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Mousavi at a rally Monday (Associated Press)

Tweeting their plight

Iran | Despite the government shutdown of internet and text-messaging, protesting Iranians use Twitter as a means to communicate to the world

A U.S. reporter in Iran is estimating that a crowd of 200,000 is at this hour gathered in Tehran to protest the election claims of President Mahmoud Ahmadinejad. One BBC reporter said, "This is not thousands or tens of thousands, we are looking at 1 to 2 million people."

Iranians are filling the streets of the capital after the bellicose incumbent, who has angered not only the West but growing numbers of Iranians with his calls for the destruction of Israel and threats against U.S. forces in the region, claimed to have trounced opposition candidates by winning nearly 63 percent of the vote in Friday's presidential election. Supporters of the leading opponent, Mir Hossein Mousavi, have been turning out in the streets ever since-violating police orders and organizing in spite of a government shutdown of state-run internet and text-messaging services, and a blackout on social networking sites like Facebook.

According to observers on the scene, Mousavi and his popular wife, Zahra Rahnavard, made an appearance at the main gathering Monday afternoon. Mousavi said of the crowd, "These masses were not brought in by bus or by threat," a reference to Iranians being forced to attend a victory speech earlier for Ahmadinejad. He added, "They were not bought for potatoes. They came themselves." Reports circulated that Ahmadinejad purchased votes in rural areas, where he won most of his votes, by providing food to needy villagers.

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The government went to extraordinary means to shut down coverage of chaos in Tehran following the vote-even jamming satellite feeds of the BBC and others-but Iranians took to the streets with their mobile phones and mobile phone cameras to find ways around the news blackout. One thing the authorities forgot to turn off was Twitter, the microblogging service that became the news feed for much of the information reaching outsiders in the past 36 hours, with hundreds of Iranians posting real-time news of the events and finding it as a means to link to YouTube and other sites the authorities thought they had blocked.

One video clip shows a crowd at a rally wearing the bright green scarves that have become symbolic of Mousavi's campaign.

"it's worth taking the risk, we're going. I won't be able to update until I'm back. again thanks for your kind support and wish us luck," read the most recent tweet today from Change_for_Iran, an Iranian student's Twitter account, after reports of street demonstrations increased-coupled with more recent accounts that police armed with tear gas are firing into the crowds. BBC and Iranian state television also are reporting shots fired by police on demonstrators.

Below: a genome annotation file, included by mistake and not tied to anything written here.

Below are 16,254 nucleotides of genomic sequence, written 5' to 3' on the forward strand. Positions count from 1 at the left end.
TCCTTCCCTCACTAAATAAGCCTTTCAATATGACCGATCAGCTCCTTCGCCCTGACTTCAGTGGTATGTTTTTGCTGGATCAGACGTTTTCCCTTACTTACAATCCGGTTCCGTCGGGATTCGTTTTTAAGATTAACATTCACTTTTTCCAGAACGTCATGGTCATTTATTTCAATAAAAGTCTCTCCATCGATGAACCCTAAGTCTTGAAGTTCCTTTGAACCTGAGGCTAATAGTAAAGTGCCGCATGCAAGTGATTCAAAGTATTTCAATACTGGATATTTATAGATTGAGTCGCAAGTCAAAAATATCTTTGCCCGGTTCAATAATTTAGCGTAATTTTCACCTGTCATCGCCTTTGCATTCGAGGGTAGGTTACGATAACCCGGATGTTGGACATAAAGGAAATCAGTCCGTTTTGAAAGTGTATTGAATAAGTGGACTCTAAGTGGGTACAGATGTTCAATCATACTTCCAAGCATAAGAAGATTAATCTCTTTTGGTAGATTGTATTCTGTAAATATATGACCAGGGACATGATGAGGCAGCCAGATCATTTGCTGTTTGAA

Persiankiwi at Twitter reports, "there is gunfire still coming from direction of Azadi square. we are trying to get info" and "people are running in streets outside. There is panic in streets. people going in[t]o houses to hide."

An Associated Press photographer says he saw one person shot dead and several others who appeared to be seriously wounded in Tehran's Azadi Square. The shooting came from a compound for volunteer militia linked to Iran's powerful Revolutionary Guard.

"There has been sporadic shooting out there. . . . I can see people running here," added a reporter of Iran's English-language Press TV.

Overnight reports filtered out that the basijis, the term used for Ahmadinejad's elite paramilitary units, entered the Tehran's universities and beat students. But as images proliferated on websites of violence and abuse, it became clear that the protests are more mainstream than a university uprising, and that it will be difficult to quantify the extent of grassroots confrontation with the government.

What's clear is that local and international protests will provoke a much closer examination of the actual vote tallies. One running examination of the results is already underway at FiveThirtyEight.com. Experts are looking closely at provincial results and already have noted some irregularities. Chiefly that aggregate totals were certified, approved, and released Sunday afternoon, less than 48 hours after polls had closed. By law, candidates have three days after voting to contest the results and before the final totals are approved by Supreme Leader Ayatollah Ali Khamenei.

Experts are also looking at vote tallies in Lorestan and the neighboring Khuzestan province, the home of opposition candidate Mahdi Karroubi. The former speaker of the parliament is a popular figure, and in 2005 presidential elections won 55.5 percent of the vote in Lorestan and 36.7 percent in Khuzestan; this time his tallies are being reported in single digits.

While allegations of fraud, manipulation, intimidation, and other tactics are widespread, statistically detecting them is a challenge, notes Renard Sexton, a Geneva-based analyst working for FiveThirtyEight. The first thing to examine, according to Sexton, is whether it is plausible for Ahmadinejad to have received as high a total as the results indicate, winning an outright majority in the first round. The second question, Sexton added, "is whether the vote totals for his rivals are reasonable, given the fact that they have run for elected office before."

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